More than four years after his girlfriend was found dead in a San Diego apartment, a Marine veteran is now one of the most-sought fugitives from justice in the U.S.
Police say Raymond McLeod Jr., 37, strangled Krystal Mitchell, 30, on June 10, 2016 while they were visiting a friend of McLeod’s in San Diego. He is now one of the U.S. Marshals Service’s “15 Most Wanted” fugitives, the agency announced on a Monday episode of “America’s Most Wanted” and in a press release. The USMS also announced an unprecedented reward for information leading to McLeod’s arrest.
“Raymond McLeod will be the first fugitive in history on our 15 Most Wanted list with an initial reward of up to $50,000,” said U.S. Marshal Service Director Donald Washington. “We want McLeod’s new status as a 15 Most Wanted fugitive and the $50,000 reward amount to be broadcasted far and wide. McLeod poses a significant threat to the public and must be brought to justice.”
McLeod’s friend found Mitchell dead in his apartment’s guest bedroom, according to America’s Most Wanted, but McLeod was nowhere to be found. San Diego prosecutors quickly charged McLeod with murder, but authorities could not find him, and he has evaded capture since.
“We’re not going to let this defendant run from justice and get away with murder,” said San Diego County District Attorney Summer Stephan in a press release.
U.S. Marshals believe McLeod fled to Central America and likely remains there in expatriate communities today.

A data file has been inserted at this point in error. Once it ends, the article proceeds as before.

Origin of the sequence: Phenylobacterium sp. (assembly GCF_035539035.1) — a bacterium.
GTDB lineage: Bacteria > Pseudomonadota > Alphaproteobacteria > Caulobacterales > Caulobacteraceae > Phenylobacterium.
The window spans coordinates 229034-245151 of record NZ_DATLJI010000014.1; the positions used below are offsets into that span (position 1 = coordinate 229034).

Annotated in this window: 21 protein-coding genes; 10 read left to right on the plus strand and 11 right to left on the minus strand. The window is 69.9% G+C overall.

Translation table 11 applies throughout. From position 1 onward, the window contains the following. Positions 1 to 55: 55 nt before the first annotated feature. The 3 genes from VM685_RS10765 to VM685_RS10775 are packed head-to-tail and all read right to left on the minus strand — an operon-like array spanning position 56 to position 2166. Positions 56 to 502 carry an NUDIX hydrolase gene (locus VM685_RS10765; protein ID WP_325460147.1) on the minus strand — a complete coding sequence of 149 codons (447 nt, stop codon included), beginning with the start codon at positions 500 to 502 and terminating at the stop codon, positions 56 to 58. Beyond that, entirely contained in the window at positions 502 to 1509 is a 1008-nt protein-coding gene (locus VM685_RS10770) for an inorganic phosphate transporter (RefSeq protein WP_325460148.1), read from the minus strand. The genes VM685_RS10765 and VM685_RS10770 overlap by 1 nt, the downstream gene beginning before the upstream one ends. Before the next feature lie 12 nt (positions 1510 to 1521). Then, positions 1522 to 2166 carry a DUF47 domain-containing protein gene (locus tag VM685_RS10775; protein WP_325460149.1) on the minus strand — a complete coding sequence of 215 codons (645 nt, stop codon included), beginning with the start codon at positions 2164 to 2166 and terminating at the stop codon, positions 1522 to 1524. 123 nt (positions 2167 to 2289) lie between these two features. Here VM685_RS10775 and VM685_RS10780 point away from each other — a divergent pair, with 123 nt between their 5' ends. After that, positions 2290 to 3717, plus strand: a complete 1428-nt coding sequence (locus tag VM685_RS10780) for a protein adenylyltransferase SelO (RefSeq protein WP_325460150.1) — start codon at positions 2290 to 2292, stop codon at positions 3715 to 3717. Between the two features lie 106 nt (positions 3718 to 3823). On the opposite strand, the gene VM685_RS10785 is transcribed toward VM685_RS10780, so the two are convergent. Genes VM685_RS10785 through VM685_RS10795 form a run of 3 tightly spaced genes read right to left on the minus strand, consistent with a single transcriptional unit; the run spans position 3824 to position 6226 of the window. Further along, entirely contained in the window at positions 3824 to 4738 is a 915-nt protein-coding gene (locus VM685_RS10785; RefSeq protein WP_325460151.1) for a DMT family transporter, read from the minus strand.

Soon after allegedly murdering Mitchell, McLeod rented a car at San Diego International Airport. The rental was found abandoned in Mazatlan, Mexico on June 13, 2016, according to authorities.
Deputy Inspector Frankie Sanchez told “America’s Most Wanted” that McLeod was spotted at a Guatemala hostel in 2017. The former Marine also surfaced in Belize in 2018, according to the USMS press release.
Krystal Mitchell’s mother, former police detective Josephine Wentzel, told America’s Most Wanted that she had successfully solicited the 2017 and 2018 tips on McLeod’s whereabouts by placing social media advertisements with photographs of the Marine veteran. McLeod has a distinctive muscular physique and unique tattoos covering his lower arms.
“Catching McLeod will not bring my daughter back, but would prevent this monster from killing someone else’s mother, daughter or sister,” Wentzel said in the San Diego DA’s press release. “It would also mean that Krystal’s children can sleep at night, knowing he’s been stopped. McLeod has a history of extreme violence against women and even a small child. His tendency is to stalk his victims and strike when they least expect it. He is a ticking time bomb that could go off at any moment and I hope the public will take action and help us bring him to justice.”
“Anyone with information is urged to contact the nearest U.S. Marshals office, the U.S. Marshals Service Communications Center at 1-877-WANTED-2, or online via the web or an app at www.usmarshals.gov/tips,” said the release.
Marine Corps service records show McLeod joined the Marines in July of 2003 and was a combat veteran, having earned the Combat Action Ribbon as his only personal decoration during a four-year enlistment as a light armored vehicle crewman. He deployed to Haiti in 2004 and to Iraq in 2005 before leaving the Corps in 2007 as a Lance Corporal.
Davis Winkie is a senior reporter covering the Army. He focuses on investigations, personnel concerns and military justice. Davis, also a Guard veteran, was a finalist in the 2023 Livingston Awards for his work with The Texas Tribune investigating the National Guard's border missions. He studied history at Vanderbilt and UNC-Chapel Hill.